In the server space, one of the biggest shifts was the form factor of the servers: From tower to rack-mount to blades. But what makes a blade server anyway? Let’s consider this for a moment, as we watch another shift in progress.
What elements remain unresolved to make FCoE truly world-class? What should the vendors be prioritizing?
The next version of Microsoft Windows Server includes integrated data deduplication technology. Microsoft is positioning this as a boon for server virtualization and claims it has very little performance impact. But how exactly does Microsoft’s de-duplication technology work?
What happens in the telephone game is that a little bit of information gets lost at each step along the path, and at the end of the chain you’ve basically lost all the information. And this happens all the time in computers, especially in data storage. Thin reclamation is the core technical challenge to thin provisioning, and the telephone game is the reason.
One of the amusing aspects of being self-employed is watching all the giants battle it out. Every company is gunning for someone, but the amazing thing is that they rarely have each other in their sights: NetApp is gunning for EMC who’s more focused on HP who wants to knock off Oracle who’s fixated on IBM. It sounds very “high school romance” but this is deadly-serious business.
Remember what it was like to drive without a GPS? Sure, it’s possible, but a good GPS takes it to a whole new level. Need gas? A Denny’s Grand Slam? A detour around traffic? You’ve got it! And when the kids start asking “how much longer” you have a precise answer! Old-school server metrics are like the gauges in your car: They show what’s happening now and can be useful to the driver, but a lot of questions are left un-answered. This is where application performance monitoring comes in: Rather than just checking server stats, APM gives credible, actionable, and user-focused answers about the state of your systems.
Now that the hype of “cloud everything” is subsiding, organizations are getting down to work deploying cloud storage to do actual useful tasks. The march from CAS to cloud to object storage has seen high-profile high-end flare-ups (think EMC Centera and Atmos) but the bulk of work is done by more pedestrian (think lower-cost) hardware and software. Through it all, Paul Carpentier has been at the forefront. Now his company, Caringo, is back in the news, delivering much-needed storage service features like multi-tenancy, named objects, dynamic caching, and web services.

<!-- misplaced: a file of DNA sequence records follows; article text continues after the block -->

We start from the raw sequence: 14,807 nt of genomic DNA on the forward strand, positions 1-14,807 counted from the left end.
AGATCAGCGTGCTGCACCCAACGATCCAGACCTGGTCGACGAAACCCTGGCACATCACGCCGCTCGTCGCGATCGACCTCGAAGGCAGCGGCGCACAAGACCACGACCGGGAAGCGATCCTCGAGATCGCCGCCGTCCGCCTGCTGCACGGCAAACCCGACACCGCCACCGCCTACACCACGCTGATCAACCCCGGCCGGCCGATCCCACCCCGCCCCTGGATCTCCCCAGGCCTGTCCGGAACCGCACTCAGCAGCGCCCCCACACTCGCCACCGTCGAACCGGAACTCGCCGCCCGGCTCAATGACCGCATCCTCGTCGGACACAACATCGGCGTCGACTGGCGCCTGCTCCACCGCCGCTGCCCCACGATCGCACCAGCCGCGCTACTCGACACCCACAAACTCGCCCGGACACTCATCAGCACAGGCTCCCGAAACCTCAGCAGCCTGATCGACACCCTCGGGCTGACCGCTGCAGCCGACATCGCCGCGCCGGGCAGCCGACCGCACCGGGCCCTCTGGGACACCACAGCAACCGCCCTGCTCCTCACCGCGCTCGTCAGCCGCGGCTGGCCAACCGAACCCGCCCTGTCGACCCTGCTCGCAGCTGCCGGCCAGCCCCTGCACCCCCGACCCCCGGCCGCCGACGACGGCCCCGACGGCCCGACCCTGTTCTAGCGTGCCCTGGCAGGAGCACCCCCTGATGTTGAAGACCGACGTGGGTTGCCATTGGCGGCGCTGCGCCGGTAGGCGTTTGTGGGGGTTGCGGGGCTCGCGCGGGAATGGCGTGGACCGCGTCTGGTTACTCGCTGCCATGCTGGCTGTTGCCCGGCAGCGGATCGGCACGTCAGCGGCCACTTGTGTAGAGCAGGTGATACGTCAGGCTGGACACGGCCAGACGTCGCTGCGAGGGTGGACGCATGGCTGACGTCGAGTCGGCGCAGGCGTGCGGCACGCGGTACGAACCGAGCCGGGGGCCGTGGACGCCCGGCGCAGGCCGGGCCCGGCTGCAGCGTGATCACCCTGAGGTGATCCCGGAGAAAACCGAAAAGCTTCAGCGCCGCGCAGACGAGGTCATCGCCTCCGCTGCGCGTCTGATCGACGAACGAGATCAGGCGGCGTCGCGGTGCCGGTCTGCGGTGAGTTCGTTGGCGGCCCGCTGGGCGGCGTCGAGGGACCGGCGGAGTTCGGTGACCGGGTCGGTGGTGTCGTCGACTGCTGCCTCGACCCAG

Today, IBM alerted the world that they had not fallen asleep at the wheel by kicking out an awfully-impressive midrange storage array, the Storwize V7000. This seems like an excellent device, filled with proven engineering borrowed from the successful SAN Volume Controller (SVC) line of storage virtualization products. But closer examination (and IBM’s own Tony Pearson) reveal that it contains exactly nothing from their Storwize acquisition apart from the name.
Although many people are cynical about the whole idea of best practices, I’m a believer. I think that such beasts do exist, just that too many companies, analysts and especially consultants spend too much time applying the label to whatever works in their best interest at the time. To counteract this cesspool of non-best practices, I thought it best to put down a few ideas of my own. Following are four fundamental best practices I have distilled from almost 20 years in enterprise IT. I wonder if you agree with them.
Today is the (a?) day of reckoning in the 3Par saga, with Dell widely expected to make a counter-offer higher than HP’s bid. But this mega deal, like the Data Domain war before it, sends a strong signal to the enterprise IT world: It’s open season on data storage companies! But the rising superpowers are also likely looking at networking as an area of expansion. The game is afoot!